The analysis of the astrophysicists Manasvi Lingam and Abraham Loeb shows that beams used for powering large light sails could yield parameters that are consistent with FRBs. The characteristic diameter of the beam emitter is estimated through a combination of energetic and engineering constraints, and both approaches intriguingly yield a similar result which is on the scale of a large rocky planet. Moreover, the optimal frequency for powering the light sail is shown to be similar to the detected FRB frequencies. These `coincidences’ lend some credence to the possibility that FRBs might be artificial in origin. Read more
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UNIVERSITY OF ADELAIDE—Ancient DNA research has revealed that Ice Age cave artists recorded a previously unknown hybrid species of bison and cattle in great detail on cave walls more than 15,000 years ago.
“Finding that a hybridization event led to a completely new species was a real surprise – as this isn’t really meant to happen in mammals,” says study leader Professor Alan Cooper, ACAD Director. “The genetic signals from the ancient bison bones were very odd, but we weren’t quite sure a species really existed – so we referred to it as the Higgs Bison.”Read more
Intelligent Robots might be the best possibility to explore deep space in search of extraterrestrials. Credit: NASA
If you’ve seen at least one other episode of the Guide to Space, you know I’m obsessed about the Fermi Paradox. This idea that the Universe is big and old, and should be teeming with life. And yet, we have no evidence that it exists out there. We wonder, where are all the aliens?
As we’ve demonstrated here in our own corner of the galaxy, it’s not our weak fleshy bodies that will be doing the hard work of exploring the Solar System, and eventually the galaxy, it’ll be the robots. Read more
Subsurface Ocean under the Crust of Saturns Moon Dione. Credit: NASA/JPL-Caltech/Space Science Institute
A subsurface ocean lies deep within Saturn’s moon Dione, according to new data from the Cassini mission to Saturn. Two other moons of Saturn, Titan and Enceladus, are already known to hide global oceans beneath their icy crusts, but a new study suggests an ocean exists on Dione as well. Read more
Over 30’000 rock art depictions have been documented. Picture: The Guardian
A world-first survey of more than 250 rock art sites in Western Australia’s Kimberley region has documented more than 30,000 images and will help researchers answer some of the biggest questions about human migration. The sites feature a number of the haunting, elongated human forms known as Gwion figures. Read morePicture-Gallery (The Guardian)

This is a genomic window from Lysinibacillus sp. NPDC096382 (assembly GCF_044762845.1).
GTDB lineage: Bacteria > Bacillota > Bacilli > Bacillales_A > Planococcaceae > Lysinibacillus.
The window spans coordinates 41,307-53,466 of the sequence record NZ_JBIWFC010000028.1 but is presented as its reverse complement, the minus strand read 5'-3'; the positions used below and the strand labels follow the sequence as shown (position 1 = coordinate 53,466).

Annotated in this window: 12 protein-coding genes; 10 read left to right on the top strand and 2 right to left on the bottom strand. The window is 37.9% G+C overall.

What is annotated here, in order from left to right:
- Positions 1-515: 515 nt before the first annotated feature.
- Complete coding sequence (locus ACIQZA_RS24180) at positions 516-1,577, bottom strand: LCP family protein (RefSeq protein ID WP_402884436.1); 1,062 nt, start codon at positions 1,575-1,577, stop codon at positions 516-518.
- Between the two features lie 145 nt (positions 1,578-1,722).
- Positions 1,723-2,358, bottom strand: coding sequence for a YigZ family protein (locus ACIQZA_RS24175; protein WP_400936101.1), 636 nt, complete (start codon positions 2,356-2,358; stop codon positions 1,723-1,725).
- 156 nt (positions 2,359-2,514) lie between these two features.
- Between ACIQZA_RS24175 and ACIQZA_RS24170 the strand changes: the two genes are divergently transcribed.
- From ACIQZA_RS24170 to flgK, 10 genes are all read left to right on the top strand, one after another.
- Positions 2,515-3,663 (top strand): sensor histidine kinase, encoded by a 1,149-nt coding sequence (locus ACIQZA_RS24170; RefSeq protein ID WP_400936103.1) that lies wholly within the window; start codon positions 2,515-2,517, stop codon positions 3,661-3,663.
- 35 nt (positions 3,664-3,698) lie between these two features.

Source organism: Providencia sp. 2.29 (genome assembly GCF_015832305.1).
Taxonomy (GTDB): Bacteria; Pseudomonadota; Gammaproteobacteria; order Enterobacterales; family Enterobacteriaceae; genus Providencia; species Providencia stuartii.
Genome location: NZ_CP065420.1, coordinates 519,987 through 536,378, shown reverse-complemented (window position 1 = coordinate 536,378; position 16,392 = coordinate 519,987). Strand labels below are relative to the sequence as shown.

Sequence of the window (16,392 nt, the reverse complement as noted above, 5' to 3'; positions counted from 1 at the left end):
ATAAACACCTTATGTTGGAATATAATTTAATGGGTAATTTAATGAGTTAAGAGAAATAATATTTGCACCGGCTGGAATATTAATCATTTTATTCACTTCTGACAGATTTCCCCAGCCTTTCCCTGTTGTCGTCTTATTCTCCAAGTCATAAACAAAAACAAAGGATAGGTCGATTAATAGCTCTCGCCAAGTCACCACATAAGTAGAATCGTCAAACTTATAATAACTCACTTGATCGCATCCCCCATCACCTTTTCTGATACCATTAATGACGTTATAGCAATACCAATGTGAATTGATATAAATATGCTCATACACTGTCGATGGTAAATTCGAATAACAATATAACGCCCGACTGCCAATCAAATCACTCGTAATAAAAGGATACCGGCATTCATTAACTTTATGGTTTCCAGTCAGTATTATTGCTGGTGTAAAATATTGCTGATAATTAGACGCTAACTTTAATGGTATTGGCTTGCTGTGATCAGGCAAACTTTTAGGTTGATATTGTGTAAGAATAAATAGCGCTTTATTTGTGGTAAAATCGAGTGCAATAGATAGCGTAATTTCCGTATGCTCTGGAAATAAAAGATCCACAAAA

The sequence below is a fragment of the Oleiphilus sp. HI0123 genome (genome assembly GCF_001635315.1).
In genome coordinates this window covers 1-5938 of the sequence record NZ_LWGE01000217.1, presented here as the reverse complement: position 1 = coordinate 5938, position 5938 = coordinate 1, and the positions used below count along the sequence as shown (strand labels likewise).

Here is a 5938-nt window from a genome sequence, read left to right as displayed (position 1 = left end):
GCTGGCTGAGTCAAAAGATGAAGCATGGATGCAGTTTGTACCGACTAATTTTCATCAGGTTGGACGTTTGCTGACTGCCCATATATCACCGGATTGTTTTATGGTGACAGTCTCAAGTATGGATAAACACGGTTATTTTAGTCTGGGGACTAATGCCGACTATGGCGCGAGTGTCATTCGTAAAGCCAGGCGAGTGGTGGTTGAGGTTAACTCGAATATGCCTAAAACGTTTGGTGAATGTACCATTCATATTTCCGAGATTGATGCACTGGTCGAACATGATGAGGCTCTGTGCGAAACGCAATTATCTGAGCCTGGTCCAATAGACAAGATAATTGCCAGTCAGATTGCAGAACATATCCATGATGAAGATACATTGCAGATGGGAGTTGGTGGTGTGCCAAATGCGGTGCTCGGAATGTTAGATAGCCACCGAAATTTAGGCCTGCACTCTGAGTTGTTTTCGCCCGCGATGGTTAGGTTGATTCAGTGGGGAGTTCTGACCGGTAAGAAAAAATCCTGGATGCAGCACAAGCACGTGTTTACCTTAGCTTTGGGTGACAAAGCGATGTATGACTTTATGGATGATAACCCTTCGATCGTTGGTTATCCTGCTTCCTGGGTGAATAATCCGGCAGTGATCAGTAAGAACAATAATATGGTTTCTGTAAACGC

Jupiter’ s Moon Europa may potentially harbor Life in the Solar System. Credit: NASA/ESA/W. Sparks (STScI)/USGS Astrogeology Science Center
Astronomers using NASA’s Hubble Space Telescope have imaged what may be water vapor plumes erupting off the surface of Jupiter’s moon Europa. This finding bolsters other Hubble observations suggesting the icy moon erupts with high altitude water vapor plumes. The observation increases the possibility that missions to Europa may be able to sample Europa’s ocean without having to drill through miles of ice. “Europa’s ocean is considered to be one of the most promising places that could potentially harbor life in the solar system,” said Geoff Yoder, acting associate administrator for NASA’s Science Mission Directorate in Washington. “These plumes, if they do indeed exist, may provide another way to sample Europa’s subsurface.” Read more
The FAST Telescope in China is the largest in the World. Scientists hope to find Extraterrestrial Signals with it’ s help.
The world’s largest telescope will be completed this week in China and it has scientists very, very excited. With a whopping 1,640 feet (500 meter) wide dish the size of 30 football fields, the telescope will able to detect radio signals — and potentially signs of life — from distant planets.
For many people, the most exciting goal is the search for extraterrestrial life. The recent discovery of three life-friendly planets outside our solar system has rekindled discussion of whether intelligent life is unique to Earth. FAST’s sensitivity will be capable of detecting exoplanets like these in ways that other telescopes cannot. “FAST’s potential to discover an alien civilization will be five to 10 (times) that of current equipment, as it can see farther and darker planets,” Peng Bo, director of the NAO Radio Astronomy Technology Laboratory, told Xinhua. Read more